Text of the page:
WARANGAL: She courses through difficult paths, darkness around her, but brightens the lives of many around her. The deepest of forests, the harshest of weathers, the sharpest of thrones fail to stop her from reaching out to the people in need.
Congress MLA from Mulugu, Danasari Anasuya alias Seethakka, known among the poor as the 'Iron Lady of Telangana' has created a special image for herself in state politics too. A Naxalite for 11 years before she took to politics, Seethakka spent more than 100 days during the Covid-19 lockdown season supplying essentials to remote Adivasi hamlets.
On International Women's Day, Seethakka shares some of her views on the present-day woman in a conversation with Deccan Chronicle.
Q. How do you assess the level of empowerment of women in Indian society?
Women started fighting for their rights in 1909 but the level of empowerment envisioned at that time has not been attained even after 100 years. Women are coming out of their homes and working on par with men, but they are facing new troubles. Previously, it was women labour but today’s educated women too are facing gender bias at the workplace. The way today's children are brought up is the main cause.
Q. What about the negative stereotypes of feminism at workplaces?
Girls should be taught to remain mentally strong and boys must learn that the opposite gender is equally competent. Women can aim for the skies. But such an environment should be created for them from the very start by parents.
Q. Why haven't women achieved equality despite legislation in place on gender pay parity?
There were the days of landlords and slaves. Today, despite so much development and legislation, the woman is still seen as the one meant for household work even as she earns income on par with her husband.
Q. What change have you seen on gender equality in your life and work?
Being an Adivasi child, I have not experienced gender bias. Such feelings are seldom present in Adivasi households as both women and men go out to earn the daily bread. Though my parents are illiterate, they sent me to school and my elder brother went to work. We see more of gender bias in educated families. Young minds should not be suppressed and must be let to fly.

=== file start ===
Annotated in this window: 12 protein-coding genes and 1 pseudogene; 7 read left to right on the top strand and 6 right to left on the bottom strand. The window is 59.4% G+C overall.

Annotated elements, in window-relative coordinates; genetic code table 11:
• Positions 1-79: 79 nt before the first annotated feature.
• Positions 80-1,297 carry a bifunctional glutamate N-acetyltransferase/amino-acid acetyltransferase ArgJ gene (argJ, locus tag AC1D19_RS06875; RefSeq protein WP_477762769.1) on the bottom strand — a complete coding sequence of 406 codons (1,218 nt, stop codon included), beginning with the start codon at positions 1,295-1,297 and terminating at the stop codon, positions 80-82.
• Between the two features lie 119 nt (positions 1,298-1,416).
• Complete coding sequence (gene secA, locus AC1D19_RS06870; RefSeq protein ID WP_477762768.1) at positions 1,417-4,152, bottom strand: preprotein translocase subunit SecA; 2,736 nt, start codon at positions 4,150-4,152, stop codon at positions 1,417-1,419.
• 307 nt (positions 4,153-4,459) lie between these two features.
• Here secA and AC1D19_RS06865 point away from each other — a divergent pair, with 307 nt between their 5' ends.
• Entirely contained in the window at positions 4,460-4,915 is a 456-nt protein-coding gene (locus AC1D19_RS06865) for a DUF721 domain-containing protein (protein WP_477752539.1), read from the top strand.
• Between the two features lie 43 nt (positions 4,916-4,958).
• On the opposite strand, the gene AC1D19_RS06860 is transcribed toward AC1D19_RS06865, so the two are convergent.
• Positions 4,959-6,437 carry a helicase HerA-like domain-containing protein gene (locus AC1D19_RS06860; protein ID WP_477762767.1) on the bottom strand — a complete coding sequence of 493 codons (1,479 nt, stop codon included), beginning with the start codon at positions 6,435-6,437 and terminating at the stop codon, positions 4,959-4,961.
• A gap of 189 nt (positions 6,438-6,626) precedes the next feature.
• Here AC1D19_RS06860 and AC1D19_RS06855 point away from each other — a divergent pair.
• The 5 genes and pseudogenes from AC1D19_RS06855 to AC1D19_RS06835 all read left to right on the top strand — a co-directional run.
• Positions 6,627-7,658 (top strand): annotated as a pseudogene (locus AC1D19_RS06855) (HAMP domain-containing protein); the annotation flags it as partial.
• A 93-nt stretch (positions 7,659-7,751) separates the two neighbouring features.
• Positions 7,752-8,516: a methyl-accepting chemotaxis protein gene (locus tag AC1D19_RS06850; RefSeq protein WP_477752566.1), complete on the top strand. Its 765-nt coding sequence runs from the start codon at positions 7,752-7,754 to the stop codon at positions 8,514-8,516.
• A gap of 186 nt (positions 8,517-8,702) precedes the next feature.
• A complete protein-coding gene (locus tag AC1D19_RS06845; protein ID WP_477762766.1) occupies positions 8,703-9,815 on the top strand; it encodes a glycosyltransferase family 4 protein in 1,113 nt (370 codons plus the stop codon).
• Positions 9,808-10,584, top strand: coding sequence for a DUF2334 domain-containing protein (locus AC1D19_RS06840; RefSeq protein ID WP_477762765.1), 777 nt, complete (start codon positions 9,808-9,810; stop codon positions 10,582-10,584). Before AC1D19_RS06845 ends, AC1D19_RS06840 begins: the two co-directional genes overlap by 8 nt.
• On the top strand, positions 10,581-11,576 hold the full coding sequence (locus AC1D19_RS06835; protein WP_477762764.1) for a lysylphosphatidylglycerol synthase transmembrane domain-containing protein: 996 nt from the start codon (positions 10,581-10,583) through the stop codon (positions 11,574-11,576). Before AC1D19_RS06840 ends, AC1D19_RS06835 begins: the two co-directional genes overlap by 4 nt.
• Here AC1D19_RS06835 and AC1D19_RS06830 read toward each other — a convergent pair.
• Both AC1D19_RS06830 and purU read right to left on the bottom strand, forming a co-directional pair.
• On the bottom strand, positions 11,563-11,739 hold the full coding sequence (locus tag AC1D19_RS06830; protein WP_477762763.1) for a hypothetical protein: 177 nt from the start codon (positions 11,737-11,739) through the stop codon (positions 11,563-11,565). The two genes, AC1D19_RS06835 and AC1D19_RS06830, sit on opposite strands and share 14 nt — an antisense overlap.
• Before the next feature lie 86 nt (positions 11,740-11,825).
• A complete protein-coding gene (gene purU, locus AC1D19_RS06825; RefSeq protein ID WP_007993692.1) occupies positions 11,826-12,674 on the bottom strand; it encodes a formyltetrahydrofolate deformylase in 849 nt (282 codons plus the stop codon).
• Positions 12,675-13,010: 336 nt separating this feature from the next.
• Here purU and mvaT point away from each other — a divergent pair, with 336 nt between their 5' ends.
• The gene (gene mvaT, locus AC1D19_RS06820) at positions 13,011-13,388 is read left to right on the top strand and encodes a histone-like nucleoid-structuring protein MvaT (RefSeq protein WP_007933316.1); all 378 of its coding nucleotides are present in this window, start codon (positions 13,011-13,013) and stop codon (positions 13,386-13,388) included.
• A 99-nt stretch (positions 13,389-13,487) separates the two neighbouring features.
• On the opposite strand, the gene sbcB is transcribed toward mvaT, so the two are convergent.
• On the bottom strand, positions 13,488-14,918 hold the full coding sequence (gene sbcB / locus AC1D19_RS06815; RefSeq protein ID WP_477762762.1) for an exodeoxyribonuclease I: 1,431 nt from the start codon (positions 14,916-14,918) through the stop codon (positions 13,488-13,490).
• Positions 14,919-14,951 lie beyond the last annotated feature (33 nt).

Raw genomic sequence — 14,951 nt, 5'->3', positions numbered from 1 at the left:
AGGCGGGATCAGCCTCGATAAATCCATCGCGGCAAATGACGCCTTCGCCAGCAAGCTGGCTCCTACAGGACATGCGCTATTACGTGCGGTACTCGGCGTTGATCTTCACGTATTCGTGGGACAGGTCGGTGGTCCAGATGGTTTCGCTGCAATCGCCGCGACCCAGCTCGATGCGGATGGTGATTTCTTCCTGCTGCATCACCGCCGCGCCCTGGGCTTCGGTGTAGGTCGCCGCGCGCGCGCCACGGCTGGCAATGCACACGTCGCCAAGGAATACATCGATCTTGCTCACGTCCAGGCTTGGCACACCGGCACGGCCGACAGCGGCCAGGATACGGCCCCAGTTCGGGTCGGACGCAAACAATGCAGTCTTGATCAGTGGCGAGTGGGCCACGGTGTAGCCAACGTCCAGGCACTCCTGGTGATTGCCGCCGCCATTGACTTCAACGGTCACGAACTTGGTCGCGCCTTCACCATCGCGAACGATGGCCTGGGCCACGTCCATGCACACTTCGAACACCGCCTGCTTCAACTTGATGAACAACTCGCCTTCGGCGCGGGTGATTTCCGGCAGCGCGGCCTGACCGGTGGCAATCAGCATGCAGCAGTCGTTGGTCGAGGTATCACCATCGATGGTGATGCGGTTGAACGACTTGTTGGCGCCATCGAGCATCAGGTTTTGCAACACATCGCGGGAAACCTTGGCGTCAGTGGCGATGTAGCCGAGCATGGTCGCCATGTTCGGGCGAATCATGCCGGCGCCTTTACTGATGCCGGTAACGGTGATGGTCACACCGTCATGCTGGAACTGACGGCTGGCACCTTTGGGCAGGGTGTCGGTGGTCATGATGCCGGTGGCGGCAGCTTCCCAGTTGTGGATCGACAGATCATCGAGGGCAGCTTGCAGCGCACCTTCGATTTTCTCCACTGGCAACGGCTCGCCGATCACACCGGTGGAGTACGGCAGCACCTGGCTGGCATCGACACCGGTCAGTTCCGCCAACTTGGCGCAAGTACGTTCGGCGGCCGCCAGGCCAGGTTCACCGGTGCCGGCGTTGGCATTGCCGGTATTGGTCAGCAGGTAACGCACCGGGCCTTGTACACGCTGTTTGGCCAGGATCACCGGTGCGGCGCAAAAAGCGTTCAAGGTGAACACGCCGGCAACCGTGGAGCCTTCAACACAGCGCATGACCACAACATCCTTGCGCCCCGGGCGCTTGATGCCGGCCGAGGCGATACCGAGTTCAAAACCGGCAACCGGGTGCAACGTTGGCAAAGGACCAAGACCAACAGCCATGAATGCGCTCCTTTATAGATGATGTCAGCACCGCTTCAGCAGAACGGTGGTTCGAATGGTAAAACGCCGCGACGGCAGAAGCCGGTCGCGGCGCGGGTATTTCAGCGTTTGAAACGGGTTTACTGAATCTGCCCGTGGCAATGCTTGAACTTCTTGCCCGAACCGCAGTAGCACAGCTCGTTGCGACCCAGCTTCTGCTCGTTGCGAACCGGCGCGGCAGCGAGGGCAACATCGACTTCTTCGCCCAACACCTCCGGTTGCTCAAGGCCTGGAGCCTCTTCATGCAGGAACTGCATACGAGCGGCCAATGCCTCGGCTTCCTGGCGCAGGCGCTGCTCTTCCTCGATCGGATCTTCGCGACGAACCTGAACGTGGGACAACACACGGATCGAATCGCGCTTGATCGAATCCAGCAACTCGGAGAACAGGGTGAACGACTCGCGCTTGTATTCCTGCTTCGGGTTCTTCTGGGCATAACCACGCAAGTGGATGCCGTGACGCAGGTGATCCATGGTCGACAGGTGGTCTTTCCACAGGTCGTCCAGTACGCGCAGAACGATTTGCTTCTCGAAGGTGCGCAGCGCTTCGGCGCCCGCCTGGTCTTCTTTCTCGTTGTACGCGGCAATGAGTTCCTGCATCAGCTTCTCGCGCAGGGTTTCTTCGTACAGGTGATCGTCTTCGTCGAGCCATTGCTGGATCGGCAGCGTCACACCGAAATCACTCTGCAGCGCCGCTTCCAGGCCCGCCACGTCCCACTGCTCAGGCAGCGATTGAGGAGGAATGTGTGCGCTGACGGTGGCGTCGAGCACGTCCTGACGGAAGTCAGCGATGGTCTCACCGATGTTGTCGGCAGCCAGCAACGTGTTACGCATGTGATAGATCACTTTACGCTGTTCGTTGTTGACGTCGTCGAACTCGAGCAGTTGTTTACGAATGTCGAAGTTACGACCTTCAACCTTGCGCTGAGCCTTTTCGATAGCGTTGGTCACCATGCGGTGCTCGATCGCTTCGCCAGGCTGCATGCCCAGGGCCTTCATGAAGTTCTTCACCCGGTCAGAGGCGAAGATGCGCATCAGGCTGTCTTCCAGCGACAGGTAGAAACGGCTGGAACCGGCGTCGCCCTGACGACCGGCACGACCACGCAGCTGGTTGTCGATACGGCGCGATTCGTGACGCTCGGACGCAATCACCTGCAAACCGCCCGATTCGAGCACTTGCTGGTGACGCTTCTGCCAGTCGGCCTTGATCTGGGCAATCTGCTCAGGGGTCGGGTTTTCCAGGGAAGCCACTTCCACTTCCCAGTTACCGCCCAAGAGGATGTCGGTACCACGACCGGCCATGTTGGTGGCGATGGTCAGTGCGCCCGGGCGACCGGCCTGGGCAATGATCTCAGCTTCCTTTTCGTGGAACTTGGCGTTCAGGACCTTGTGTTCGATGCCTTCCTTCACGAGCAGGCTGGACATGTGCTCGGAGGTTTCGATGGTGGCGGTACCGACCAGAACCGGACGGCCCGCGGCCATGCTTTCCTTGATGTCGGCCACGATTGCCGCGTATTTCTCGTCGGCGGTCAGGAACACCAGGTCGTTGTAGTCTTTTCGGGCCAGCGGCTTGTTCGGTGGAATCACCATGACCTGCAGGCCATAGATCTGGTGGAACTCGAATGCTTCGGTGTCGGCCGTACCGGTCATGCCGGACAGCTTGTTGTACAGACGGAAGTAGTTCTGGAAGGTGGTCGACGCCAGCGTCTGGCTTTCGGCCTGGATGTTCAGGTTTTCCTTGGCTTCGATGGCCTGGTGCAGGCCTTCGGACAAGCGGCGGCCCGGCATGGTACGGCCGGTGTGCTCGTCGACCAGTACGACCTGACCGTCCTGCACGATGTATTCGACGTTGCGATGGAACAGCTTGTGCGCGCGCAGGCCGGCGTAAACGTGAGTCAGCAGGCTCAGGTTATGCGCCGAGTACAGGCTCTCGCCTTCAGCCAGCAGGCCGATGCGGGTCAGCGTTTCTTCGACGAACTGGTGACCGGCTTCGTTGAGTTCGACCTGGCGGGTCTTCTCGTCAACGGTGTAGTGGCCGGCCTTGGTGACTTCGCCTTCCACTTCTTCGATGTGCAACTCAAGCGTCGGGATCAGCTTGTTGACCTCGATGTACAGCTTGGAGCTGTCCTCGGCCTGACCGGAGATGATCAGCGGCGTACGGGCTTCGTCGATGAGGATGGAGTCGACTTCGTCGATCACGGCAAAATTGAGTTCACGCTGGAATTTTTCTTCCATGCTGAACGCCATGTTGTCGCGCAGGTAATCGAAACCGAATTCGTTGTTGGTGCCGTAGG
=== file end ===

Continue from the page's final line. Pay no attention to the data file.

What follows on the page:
Q. What challenges did you face as a woman leader?
I did not face any bias as a woman leader. I worked to my capacity without citing excuses to run away from responsibilities. If we work hard, there is no scope for anyone to criticise. Even if they do, I can retort strongly. If you take a step forward, the society recognises you. But if you take a step backward, you will raise a question mark on yourself.
Q. Isn’t there a need for more women in leadership?
Women must learn to stop thinking that their lives are restricted. Tradition and culture must be restricted to festivals. Our talents should be of help to society. A 'strong woman' image is emerging as a single woman is managing her household and bringing up children all alone. They are holding on to the opportunities and working hard, putting their talents to best use and tasting success in various fields.
Q. How would women go about succeeding in a male-dominated environment?
We must work hard to succeed in any field. There are many who discourage us but the family must be supportive. One must always think of taking two steps forward.
Q. What are your thoughts on the laws on women and of courts asking a rapist if he's willing to marry the victim?
This is a wrong perception. Today he marries the girl he raped. Tomorrow if he rapes another woman, will the court ask him to marry her too?
Q. Your inspirations in life?
I used to read biographies including those of Indira Gandhi and Chaganti Nirmala. I read about Phoolan Devi when I was studying in Class V. The way she faced society despite all the hardships moved me. Reading such books and also watching movies on the lives of such people helped me understand what power a woman holds.